Olanzapine in the Treatment of Schizophrenia: An Open-Label Trial in Kuwait

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eCOMMUNITY: International Journal of Mental Health & Addiction
Olanzapine is a potential new "atypical" antipsychotic agent, which has been suggested to possess a superior clinical profile in the treatment of schizophrenia. The current prospective open-label trial was conducted on 10 male patients who met the DSM-IV diagnostic criteria for schizophrenia and had some residual symptoms (i.e., a global score of at least 24 on the Positive and Negative Syndrome Scale for schizophrenia, PANSS; Kay, Fiszbein, & Opler, 1987) for schizophrenia. After a washout period from previous medications (2-14 days), patients received olanzapine treatment (10-20 mg/day) dose for a 13-week period. Paired comparison of baseline and 13 weeks endpoints scores showed significant (p = .0001) improvement overtime for the negative symptoms subscale and global PANSS scores, and for the positive and general psychopathology subscale scores. Maximum efficacy of olanzapine was observed in the reduction of negative symptoms. There was no liver enzyme elevation or any other adverse serum chemistry changes resulted after treatment. There was no significant treatment-emergent EPS or dyskinetic symptoms side-effects observed. These findings support the expanded use of olanzapine in the treatment of patients with predominant negative symptoms of schizophrenia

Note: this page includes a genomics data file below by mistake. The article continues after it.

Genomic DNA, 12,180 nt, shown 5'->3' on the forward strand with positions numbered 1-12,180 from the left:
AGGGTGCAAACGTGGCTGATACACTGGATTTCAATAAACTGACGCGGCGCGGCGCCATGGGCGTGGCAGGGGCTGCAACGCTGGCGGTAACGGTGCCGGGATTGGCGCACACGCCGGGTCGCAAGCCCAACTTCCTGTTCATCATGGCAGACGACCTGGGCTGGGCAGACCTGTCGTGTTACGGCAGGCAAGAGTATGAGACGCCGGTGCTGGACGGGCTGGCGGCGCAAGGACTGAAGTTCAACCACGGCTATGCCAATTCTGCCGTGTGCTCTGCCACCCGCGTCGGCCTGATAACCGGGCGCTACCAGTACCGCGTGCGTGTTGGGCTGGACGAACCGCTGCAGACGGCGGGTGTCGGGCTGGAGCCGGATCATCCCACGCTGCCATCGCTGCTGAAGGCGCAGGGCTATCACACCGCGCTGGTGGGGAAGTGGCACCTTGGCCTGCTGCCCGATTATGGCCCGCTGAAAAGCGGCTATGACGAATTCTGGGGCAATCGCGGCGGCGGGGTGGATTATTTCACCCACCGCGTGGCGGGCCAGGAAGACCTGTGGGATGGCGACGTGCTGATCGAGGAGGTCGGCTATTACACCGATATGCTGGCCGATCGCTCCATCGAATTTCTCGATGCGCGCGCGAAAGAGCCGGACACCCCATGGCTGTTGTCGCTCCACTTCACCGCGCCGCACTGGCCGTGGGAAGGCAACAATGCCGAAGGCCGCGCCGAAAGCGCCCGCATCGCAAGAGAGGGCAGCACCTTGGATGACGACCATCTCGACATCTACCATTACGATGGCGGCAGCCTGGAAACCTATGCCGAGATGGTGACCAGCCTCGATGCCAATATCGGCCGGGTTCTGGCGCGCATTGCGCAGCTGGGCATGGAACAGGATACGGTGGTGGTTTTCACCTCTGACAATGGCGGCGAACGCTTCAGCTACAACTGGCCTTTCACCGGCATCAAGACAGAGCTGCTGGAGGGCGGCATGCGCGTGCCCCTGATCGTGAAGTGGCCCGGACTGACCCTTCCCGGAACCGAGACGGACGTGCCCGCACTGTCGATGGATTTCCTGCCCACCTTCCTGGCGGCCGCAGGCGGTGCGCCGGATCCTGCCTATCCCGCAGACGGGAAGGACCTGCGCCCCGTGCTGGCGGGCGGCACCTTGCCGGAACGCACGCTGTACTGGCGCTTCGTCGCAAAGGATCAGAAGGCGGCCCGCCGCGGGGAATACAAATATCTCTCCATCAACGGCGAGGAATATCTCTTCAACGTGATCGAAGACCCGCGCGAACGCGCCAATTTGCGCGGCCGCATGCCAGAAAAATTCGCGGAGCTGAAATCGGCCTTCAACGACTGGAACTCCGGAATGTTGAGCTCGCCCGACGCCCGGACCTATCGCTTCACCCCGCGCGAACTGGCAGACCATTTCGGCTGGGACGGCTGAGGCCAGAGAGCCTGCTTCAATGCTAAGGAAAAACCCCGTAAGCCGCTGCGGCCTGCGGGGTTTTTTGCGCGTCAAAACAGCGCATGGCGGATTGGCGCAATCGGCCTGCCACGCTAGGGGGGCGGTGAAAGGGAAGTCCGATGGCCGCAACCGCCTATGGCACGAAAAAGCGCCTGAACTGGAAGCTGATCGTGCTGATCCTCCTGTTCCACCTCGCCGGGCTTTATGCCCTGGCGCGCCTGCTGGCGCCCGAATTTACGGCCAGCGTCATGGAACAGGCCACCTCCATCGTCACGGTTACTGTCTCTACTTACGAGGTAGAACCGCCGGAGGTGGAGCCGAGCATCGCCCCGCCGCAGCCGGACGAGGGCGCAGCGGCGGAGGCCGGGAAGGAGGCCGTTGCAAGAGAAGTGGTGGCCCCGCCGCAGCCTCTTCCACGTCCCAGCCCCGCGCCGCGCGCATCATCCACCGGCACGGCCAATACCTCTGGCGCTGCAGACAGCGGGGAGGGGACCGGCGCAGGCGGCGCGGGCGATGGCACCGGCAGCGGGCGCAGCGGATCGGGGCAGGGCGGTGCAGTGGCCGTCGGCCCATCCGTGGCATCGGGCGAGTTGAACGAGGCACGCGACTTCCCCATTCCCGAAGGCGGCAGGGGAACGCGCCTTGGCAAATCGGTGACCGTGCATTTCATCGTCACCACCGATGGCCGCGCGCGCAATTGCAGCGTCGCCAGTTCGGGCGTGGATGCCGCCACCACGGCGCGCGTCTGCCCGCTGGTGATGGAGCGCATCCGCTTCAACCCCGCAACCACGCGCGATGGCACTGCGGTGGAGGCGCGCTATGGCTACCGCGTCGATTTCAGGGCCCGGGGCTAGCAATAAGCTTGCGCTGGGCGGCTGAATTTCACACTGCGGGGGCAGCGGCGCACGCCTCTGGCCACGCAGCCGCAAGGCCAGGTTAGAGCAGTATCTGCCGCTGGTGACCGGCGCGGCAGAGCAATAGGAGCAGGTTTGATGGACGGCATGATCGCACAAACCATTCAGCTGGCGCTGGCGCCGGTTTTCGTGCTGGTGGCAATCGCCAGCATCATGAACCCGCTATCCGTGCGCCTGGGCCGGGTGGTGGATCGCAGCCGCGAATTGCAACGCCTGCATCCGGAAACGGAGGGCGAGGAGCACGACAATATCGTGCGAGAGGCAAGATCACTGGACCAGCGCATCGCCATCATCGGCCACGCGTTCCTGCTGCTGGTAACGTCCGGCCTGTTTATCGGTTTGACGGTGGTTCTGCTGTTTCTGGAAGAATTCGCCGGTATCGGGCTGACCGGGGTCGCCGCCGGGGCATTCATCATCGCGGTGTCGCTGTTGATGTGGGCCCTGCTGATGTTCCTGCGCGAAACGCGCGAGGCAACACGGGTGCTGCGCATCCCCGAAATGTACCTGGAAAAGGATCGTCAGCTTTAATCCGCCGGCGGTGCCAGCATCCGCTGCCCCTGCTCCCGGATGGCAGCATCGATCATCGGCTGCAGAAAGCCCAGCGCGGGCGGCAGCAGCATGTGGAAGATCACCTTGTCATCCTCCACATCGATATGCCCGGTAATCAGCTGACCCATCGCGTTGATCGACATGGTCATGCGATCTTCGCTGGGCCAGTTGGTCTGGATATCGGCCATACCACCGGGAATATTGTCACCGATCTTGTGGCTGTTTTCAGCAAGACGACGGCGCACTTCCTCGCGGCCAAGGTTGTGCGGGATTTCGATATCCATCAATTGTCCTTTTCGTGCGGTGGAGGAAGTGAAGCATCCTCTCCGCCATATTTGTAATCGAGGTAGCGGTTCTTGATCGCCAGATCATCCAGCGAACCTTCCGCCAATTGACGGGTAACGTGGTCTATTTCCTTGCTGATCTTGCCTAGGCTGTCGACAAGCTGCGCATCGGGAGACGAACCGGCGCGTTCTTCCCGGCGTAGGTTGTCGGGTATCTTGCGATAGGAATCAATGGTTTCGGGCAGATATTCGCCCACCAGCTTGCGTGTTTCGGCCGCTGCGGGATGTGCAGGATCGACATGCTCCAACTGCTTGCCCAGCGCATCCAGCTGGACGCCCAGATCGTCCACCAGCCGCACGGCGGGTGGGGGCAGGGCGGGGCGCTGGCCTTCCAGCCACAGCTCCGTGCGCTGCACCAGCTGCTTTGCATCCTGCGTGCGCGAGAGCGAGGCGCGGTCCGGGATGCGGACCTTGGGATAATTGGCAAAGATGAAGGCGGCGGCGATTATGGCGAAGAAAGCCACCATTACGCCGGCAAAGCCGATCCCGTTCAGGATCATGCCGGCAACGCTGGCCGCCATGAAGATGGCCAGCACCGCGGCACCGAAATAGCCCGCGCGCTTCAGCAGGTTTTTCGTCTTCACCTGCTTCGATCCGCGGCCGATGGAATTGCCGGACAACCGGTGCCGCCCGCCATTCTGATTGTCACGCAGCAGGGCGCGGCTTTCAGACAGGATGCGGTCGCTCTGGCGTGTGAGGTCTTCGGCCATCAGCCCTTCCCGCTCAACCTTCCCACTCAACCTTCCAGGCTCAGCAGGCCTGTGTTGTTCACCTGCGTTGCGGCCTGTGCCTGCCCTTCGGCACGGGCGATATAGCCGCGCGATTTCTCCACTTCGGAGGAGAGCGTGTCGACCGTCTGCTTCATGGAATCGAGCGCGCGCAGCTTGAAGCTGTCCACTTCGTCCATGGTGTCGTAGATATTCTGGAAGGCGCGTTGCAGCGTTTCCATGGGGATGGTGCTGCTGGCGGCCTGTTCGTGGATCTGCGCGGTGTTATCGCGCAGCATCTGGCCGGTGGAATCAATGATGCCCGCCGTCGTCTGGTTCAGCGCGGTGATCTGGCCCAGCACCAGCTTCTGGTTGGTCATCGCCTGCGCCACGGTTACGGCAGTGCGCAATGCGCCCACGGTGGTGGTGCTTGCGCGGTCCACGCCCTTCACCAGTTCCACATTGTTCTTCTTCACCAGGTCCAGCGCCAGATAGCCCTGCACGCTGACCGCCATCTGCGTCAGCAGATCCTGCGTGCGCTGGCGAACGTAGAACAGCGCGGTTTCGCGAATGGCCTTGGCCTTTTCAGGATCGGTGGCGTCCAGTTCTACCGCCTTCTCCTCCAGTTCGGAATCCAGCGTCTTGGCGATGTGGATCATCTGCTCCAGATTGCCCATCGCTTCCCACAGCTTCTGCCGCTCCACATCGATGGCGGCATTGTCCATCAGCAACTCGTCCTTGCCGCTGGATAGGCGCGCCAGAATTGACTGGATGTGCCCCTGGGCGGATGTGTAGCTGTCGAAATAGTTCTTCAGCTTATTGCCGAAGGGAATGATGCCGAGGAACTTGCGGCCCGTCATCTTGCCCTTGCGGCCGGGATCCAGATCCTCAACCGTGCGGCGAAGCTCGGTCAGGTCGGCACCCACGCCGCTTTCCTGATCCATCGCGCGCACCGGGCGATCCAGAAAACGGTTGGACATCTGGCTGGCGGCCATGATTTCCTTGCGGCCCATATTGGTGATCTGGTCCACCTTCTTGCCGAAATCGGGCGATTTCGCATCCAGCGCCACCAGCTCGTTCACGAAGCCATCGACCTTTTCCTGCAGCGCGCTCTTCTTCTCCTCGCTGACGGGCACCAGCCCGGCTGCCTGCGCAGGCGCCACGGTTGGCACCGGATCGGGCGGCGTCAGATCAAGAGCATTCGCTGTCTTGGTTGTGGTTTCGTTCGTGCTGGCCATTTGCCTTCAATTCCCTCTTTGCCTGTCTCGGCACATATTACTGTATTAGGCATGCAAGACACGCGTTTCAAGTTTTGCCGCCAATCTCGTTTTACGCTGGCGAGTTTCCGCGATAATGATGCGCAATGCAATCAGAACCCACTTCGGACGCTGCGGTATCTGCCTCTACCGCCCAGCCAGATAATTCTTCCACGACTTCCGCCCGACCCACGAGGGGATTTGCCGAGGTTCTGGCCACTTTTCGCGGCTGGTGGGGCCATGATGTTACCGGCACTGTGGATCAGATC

Copyright © Masood Zangeneh, Editor-in-Chief, International Journal of Mental Health & Addiction
Schizophrenia -- Treatment -- Kuwait -- Evaluation
Fido, A., & Al-Ansari, E. A. (2005). Olanzapine in the treatment of schizophrenia: An open-label trial in Kuwait. eCOMMUNITY: International Journal of Mental Health & Addiction, 2(2), 46-49.